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Please join us on Friday, December 1, 4-6pm, in the Main Conference Room of the National Humanities Center for a discussion with Professor Maarten Van Ginderachter of the Department of History of Antwerp University, Belgium. We will be discussing a draft of the introduction and one chapter of his monograph in progess, Workers into Belgians and Flemings: Everyday Nationalism and Social-Democracy in Belle Époque Belgium.

Nineteenth-century Belgium was the paragon of European modernity. Densely populated and urbanized, covered by a network of busy railroads, canals and highways, it was the first industrialized country on the continent. Its liberal constitution and its freedoms of religion, press and association supported a thriving civil society in which conservatives interacted with progressives, Catholics with anti-clericals, and French-speakers with Flemish-speakers. In short, a framework to mass-produce citizens was in place. Historians have consequently argued that Belgium was one of the earliest European states to turn peasants and workers into Belgians, to adapt Eugen Weber’s famed phrase. But was it? What if scholars shifted their focus from the explicit purveyors of nationalism in government agencies and bourgeois associations to the audiences they targeted? A different picture would arise. This book sets out to uncover the experience of ordinary people in fin de siècle Belgium. Examining the grassroots supporters of the socialist Belgian Workers Party, it reveals the limits of nation-building from above and the potential of agency from below.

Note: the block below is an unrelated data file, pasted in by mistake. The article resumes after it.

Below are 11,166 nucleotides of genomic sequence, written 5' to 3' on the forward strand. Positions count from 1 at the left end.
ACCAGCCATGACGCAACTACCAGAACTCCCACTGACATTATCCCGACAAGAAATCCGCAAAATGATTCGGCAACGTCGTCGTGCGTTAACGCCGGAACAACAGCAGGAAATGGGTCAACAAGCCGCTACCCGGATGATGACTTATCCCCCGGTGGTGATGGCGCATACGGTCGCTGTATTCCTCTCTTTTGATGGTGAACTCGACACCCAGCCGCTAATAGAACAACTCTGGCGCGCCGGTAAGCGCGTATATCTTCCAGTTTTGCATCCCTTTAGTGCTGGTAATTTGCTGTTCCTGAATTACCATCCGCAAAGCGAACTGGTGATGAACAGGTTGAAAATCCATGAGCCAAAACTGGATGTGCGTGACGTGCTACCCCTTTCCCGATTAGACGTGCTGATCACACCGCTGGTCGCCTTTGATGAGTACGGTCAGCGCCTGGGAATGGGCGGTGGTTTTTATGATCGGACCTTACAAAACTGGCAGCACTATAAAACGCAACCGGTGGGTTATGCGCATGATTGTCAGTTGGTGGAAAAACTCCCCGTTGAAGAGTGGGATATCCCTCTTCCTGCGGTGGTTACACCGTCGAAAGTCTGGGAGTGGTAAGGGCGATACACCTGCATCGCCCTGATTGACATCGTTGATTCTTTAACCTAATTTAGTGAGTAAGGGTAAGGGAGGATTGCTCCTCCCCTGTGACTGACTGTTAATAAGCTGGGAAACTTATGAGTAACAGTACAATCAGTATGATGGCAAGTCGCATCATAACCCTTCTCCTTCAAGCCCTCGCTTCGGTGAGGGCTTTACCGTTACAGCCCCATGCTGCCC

The paper is currently available in the password-protected Papers section of this website. Please contact one of the co-conveners for this month’s password.

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